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With a renewed acceptance of perfusion processes in
cell culture, both in the laboratory and for production
applications, New Brunswick packed-bed bioreactors
using Fibra-Cel disks are seeing an upsurge in interest.
This application note examines Fibra-Cel technology and its
many advantages, from increased secreted protein yields to
labor savings in applications including rabies vaccine production
and production of the first licensed gene therapy drug.
An Update on the Advantages of Fibra-Cel®
Disks for Cell Culture
Julia Cino, Rich Mirro and Suzy Kedzierski, Eppendorf Inc., Enfield, CT, U.S.A.
What Is Fibra-Cel?
Eppendorf Fibra-Cel is a solid-support growth matrix
(Figure 1) for anchorage-dependent and suspension cell
cultures. It is used predominantly in perfusion processes for
the production of secreted products—such as recombinant
proteins and viruses—and it is currently being evaluated for
stem cell research.
Since the 1980s, scientists around the globe have been
using Fibra-Cel to grow a wide range of cell types (see inset,
right), including hybridomas and insect cultures. Originally
used in New Brunswick™
bioreactors, Fibra-Cel technology has now been successfully
scaled up for commercial production in sterilizable-in-place
systems as large as 150 liters. BioBLU®
use vessels containing Fibra-Cel are also available for those
who prefer the advantages of a disposable system.
Manufactured according to cGMP guidelines, Fibra-Cel
is composed of two layers of nonwoven material—polyester
and polypropylene—which are sonicated together, cut
into disks, and electrostatically treated to attract cells and
facilitate their attachment to the disks. Normally it takes
about six hours for cells to attach to microcarriers (with a
normal inoculum of 1 × 106
cells/mL), whereas cells can
attach within 15 – 60 minutes on Fibra-Cel disks.
Figure 1. Scanning electron micrograph of Fibra-Cel disks (left); mouse–
mouse hybridoma DA4.4 immobilized on Fibra-Cel disks during produc-
tion at 1 × 108
of packed-bed volume (right)
Moreover, the growth process for microcarrier cultures can
require extended delays for periodic stoppage of stirring to
allow time for cells to become attached. By comparison, the
Fibra-Cel bed is inoculated (3 × 105
cells/mL of bed volume)
in a single step.
APPLICATION NOTE No. 313 I July 2011
Cells Successfully Used on Fibra-Cel Disks
Hybridoma: DADA4.4, 123A, 127A, GAMMA, 67-9-B
Anchorage-Dependent: 3T3, COS, human osteosarcoma, RC-5,
BHK, Vero, CHO, rCHO-tPA, rCHO (hep B surface antigen), HEK 293,
rHEK 293, rC127 (hep B surface antigen), normal human fibroblasts,
Insect Cells: Tn-368, SF9, rSF9, Hi-5between runs
APPLICATION NOTE No. 313 I Page 2
Fibra-Cel in a New Brunswick bioreactor is also
advantageous over microcarriers because it enables
sustained long-term periods of high-density growth in
perfusion mode, without danger of clogging because there
are no filters. Perfusion is a mode of cell culture in which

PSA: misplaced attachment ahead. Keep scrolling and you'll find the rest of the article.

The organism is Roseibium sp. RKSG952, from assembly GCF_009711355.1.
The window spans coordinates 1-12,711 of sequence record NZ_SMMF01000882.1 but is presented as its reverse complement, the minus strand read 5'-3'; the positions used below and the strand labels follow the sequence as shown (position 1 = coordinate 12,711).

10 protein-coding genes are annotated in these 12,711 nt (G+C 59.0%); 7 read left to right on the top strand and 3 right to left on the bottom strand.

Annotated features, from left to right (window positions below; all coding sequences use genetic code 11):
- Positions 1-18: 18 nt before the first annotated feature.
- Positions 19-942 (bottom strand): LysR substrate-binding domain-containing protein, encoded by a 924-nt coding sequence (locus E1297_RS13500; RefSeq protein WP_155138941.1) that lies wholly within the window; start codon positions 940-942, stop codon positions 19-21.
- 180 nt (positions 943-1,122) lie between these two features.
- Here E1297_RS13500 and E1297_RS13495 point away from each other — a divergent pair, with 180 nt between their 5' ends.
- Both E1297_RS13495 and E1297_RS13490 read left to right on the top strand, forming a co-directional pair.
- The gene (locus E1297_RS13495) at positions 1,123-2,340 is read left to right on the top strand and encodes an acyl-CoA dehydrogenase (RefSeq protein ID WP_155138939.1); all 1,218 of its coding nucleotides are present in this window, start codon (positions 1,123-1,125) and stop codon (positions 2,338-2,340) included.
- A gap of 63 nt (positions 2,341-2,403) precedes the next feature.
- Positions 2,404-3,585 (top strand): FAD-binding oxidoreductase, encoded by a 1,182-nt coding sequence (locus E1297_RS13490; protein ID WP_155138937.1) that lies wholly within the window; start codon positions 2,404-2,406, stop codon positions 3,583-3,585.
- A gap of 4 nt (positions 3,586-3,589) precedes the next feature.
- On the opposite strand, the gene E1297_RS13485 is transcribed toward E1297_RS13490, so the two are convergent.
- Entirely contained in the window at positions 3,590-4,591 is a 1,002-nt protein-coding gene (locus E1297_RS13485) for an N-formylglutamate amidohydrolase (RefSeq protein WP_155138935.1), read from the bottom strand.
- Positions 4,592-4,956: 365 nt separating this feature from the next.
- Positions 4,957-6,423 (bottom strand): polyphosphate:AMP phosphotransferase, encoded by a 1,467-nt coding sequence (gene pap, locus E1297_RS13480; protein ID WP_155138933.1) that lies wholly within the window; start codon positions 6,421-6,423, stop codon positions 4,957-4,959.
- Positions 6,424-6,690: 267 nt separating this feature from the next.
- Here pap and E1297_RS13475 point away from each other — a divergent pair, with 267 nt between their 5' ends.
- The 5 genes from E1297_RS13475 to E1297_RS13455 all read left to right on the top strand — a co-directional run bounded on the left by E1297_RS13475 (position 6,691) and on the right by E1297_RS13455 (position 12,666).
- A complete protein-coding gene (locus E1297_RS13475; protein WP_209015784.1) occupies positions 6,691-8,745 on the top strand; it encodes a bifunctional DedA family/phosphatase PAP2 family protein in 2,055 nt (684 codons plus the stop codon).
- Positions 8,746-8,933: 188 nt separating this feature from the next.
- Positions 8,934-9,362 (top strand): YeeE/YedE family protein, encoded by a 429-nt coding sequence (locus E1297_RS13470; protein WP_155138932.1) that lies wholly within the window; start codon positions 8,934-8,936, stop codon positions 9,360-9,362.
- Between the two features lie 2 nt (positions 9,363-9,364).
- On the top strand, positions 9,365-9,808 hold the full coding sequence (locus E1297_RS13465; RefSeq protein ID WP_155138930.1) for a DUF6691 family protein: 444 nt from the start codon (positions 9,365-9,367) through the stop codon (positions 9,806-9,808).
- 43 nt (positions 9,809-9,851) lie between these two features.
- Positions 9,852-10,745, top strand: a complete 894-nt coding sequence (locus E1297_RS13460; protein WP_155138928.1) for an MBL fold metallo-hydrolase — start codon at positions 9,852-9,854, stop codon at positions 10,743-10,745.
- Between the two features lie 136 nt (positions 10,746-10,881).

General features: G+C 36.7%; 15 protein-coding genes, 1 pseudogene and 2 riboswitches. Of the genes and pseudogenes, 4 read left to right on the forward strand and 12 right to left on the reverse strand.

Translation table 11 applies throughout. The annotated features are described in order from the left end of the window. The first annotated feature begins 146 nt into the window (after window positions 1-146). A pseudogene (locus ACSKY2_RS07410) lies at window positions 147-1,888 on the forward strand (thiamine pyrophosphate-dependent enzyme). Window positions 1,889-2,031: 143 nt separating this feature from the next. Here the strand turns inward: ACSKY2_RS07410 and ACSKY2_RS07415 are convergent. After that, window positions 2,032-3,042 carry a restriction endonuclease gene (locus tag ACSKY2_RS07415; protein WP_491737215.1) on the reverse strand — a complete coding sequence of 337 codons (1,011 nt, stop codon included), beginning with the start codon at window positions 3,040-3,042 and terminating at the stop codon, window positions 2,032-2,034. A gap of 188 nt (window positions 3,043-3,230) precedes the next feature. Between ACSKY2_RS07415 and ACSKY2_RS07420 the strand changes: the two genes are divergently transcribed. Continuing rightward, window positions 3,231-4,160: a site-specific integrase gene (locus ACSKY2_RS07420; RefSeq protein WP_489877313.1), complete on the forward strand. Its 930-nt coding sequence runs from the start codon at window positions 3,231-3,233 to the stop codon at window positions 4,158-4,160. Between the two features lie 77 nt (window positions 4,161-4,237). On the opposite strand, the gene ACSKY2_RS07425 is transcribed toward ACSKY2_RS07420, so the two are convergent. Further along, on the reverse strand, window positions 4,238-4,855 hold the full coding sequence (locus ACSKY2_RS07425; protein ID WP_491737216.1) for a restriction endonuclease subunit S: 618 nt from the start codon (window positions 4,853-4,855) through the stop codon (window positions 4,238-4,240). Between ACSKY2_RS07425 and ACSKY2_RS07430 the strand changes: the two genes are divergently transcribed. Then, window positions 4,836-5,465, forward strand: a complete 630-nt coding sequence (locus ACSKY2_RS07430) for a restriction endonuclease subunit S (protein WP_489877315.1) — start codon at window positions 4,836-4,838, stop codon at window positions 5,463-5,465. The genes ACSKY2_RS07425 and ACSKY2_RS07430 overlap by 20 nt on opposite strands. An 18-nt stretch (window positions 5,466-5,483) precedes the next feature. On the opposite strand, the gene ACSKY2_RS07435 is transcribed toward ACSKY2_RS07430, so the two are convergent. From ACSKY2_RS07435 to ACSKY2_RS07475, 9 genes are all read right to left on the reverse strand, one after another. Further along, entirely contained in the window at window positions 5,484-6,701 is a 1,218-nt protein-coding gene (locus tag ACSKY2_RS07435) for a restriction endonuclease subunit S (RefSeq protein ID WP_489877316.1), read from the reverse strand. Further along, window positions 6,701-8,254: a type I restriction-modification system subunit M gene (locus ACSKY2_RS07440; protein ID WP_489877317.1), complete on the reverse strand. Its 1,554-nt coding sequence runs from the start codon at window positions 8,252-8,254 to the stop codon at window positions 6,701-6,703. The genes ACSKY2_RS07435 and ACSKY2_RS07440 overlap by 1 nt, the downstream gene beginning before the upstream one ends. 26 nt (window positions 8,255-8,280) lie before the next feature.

a fresh nutrient medium is continuously added to the
culture while simultaneously removing the spent medium
that contains the product of interest. In a New Brunswick
bioreactor, cells growing on or in the Fibra-Cel disk bed are
retained within the vessel, inside the packed bed, where
they continue the production of the desired product.
The packed bed comprises two horizontally positioned
screens that extend to the bioreactor vessel walls. Enclosed
between the screens, a bed of Fibra-Cel disks serves as solid
support for the growing cells (Figure 2). Cells growing in
the disk bed become immobilized on or between the disks,
where they remain throughout the culture run, protected
from external shear forces. The process is favored for
manufacturing because product yields can be increased
by as much as tenfold over comparable processes. Once
the bioreactor is set up and inoculated, the culture can be
maintained to produce proteins for long periods of time thus
saving labor, time, and money.
Like New Brunswick’s proprietary Cell Lift impeller,
rotation of the discharge ports in the proprietary packed-bed
impeller creates a low differential pressure at the base of
the impeller tube, which circulates the medium throughout
the system. The medium receives gases through a sparger
located at the bottom of the inner tube, protecting the cells
from being exposed to the gas liquid interface. This results
in low turbulence and low shear stress on the culture.
Exceptionally high cell densities are achievable due to the
high surface-to-volume ratio provided by the disk bed,
coupled with the ability to use perfusion. In comparison with
other cell support systems, it was found that higher titers and
cell densities were achieved in trials using Fibra-Cel disks.
Figure 2. Basket Impeller with Fibra-Cel disks
Because higher yields are possible, smaller bioreactors can
be used to substantially reduce the initial capital expenditure
as well as reduce the utilities required for operation (such as
electricity, water, and steam if required). In addition, because
the cells remain entrapped, the packed bed eliminates
the need for cell filtration to separate cells from the end
product, thus simplifying harvesting. Last, product recovery
and downstream processing can be more easily controlled
because users can determine the volume of harvest material
that is to be processed at any given time.